This is the description of a Code 45 as set on GM products It is an indication of a rich mixture as indicated by the oxygen sensor readings.
Circuit description: The ECM supplies a voltage of about .45 volts between the appropriate terminals of the sensor. (If measured with a ten megohm DVM, this may read as low as .32 volt). The O2 sensor varies the voltage within a range of about one volt, if the exhaust is rich, down thru about .10 volt, if exhaust is lean.
The sensor is like an open circuit and produces no voltage, when it is below about 360 degrees C, 600 degreeF. An open sensor circuit, or a cold sensor, causes Open Loop operation.
1.) Code 45 is set when the O2 sensor signal voltage remains above .7 volts for 30 seconds or more and in "closed loop".
2.) Engine time after start is one minute or more.
3.) Throttle position between 2 % and 20 %.
1.) The code 45 for rich exhaust is most likely caused by one or more of the following:
a. fuel pressure - system will go rich, if pressure is too high. The ECM can compensate for some increase. However, if it gets too high, a code 45 will be set.
b. Leaking injector or rich injector - perform an injector balance test. Check for fuel contamination in the oil..
HEI shielding - an open ground ckt 453 may result in EMI, will result in induced electrical "noise". The ECM looks at this noise as reference pulses. The additional pulses result in a higher than actual engine speed signal. The ECM then delivers too much fuel, causing the system to go rich. The engine tachometer will, also, show higher than actual engine speed, which can help in diagnosing this problem.
d. Canister purge - check for fuel saturation. If full of fuel, check canister control and hoses.
e. MAP sensor - an output that causes the ECM to sense a higher than normal manifold pressure (low vacuum) can cause the system to go rich. Disconnecting the MAP sensor will allow the ECM to set a fixed value for the MAP sensor. Replace the sensor if the rich condition goes away when the sensor is disconnected.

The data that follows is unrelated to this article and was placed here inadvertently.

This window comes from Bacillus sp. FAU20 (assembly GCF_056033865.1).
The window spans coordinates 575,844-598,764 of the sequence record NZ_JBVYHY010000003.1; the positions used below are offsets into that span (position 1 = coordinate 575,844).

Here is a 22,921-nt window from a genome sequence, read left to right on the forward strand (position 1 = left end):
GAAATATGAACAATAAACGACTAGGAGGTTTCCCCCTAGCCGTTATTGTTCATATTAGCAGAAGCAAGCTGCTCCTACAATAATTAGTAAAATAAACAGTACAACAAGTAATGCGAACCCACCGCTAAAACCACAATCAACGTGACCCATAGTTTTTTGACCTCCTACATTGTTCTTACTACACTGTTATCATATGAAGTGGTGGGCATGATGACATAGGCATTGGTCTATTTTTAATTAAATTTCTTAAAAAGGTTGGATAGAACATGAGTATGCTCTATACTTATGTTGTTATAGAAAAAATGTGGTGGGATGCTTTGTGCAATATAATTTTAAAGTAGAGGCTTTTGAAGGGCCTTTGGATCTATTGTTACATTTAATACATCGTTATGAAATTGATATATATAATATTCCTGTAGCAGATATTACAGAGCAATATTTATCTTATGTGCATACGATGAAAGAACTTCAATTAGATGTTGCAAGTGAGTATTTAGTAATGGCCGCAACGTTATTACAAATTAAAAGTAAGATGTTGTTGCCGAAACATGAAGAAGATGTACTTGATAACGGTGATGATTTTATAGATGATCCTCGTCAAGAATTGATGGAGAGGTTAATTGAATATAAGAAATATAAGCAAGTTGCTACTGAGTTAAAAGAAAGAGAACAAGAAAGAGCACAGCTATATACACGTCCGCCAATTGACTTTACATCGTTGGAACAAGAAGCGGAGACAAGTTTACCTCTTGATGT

f. TPS - an intermittent TPS output will cause the system to go rich, due to a false indication of the engine accelerating.
g. O2 sensor contamination - Inspect oxygen sensor for silicone contamination from coolant, lead contamination from fuel or improper RTV sealant. Silicone contamination will be indicated by a Code 45 and lean drivability conditions and a powdery white deposit on the sensor. The ECM will then reduce the amount of fuel delivered to the engine causing a severe surge drivability problem.
Common failure modes
Lambda probes have a limited lifespan since the exposed sensor element is subjected to high temperatures which causes fatigue over time. Probes become sluggish, failing to react quickly to changes in the condition of the exhaust gases. This can be caused by contamination from the engine, fuel or additives. One common fault is silicon buildup on the probe sensor. A common source of silicon contamination is through the use of silicone sealant in repairing water system leaks. Lead build-up from the use of lead additives or leaded petrol will also damage the probe, as will carbon build-up from excessive burning of engine oil. Phosphorus in the burnt oil is also a specific damaging contaminant (but the phosphorus is part of a very beneficial additive called ZDDP which as of 2005 is yet to be replaced with a less 'damaging' (to the sensor or emissions equipment) yet equally effective (in protecting the motor life) substitute. It would be expected that a probe would last for 3 years or 40,000 miles (about 64,000 km), but it has been observed that probes will last for up to 3 times this length. [Also, oxygen sensors have been used successfully for 2 years of racing with leaded gas when the sensor is put into a non-leaded gas burning vehicle to 'burn' off the lead then putting it back, etc.
Check for a leaking fuel pressure regulator by checking the vacuum line to the regulator. If there is fuel in the vacuum line, replace the regulator.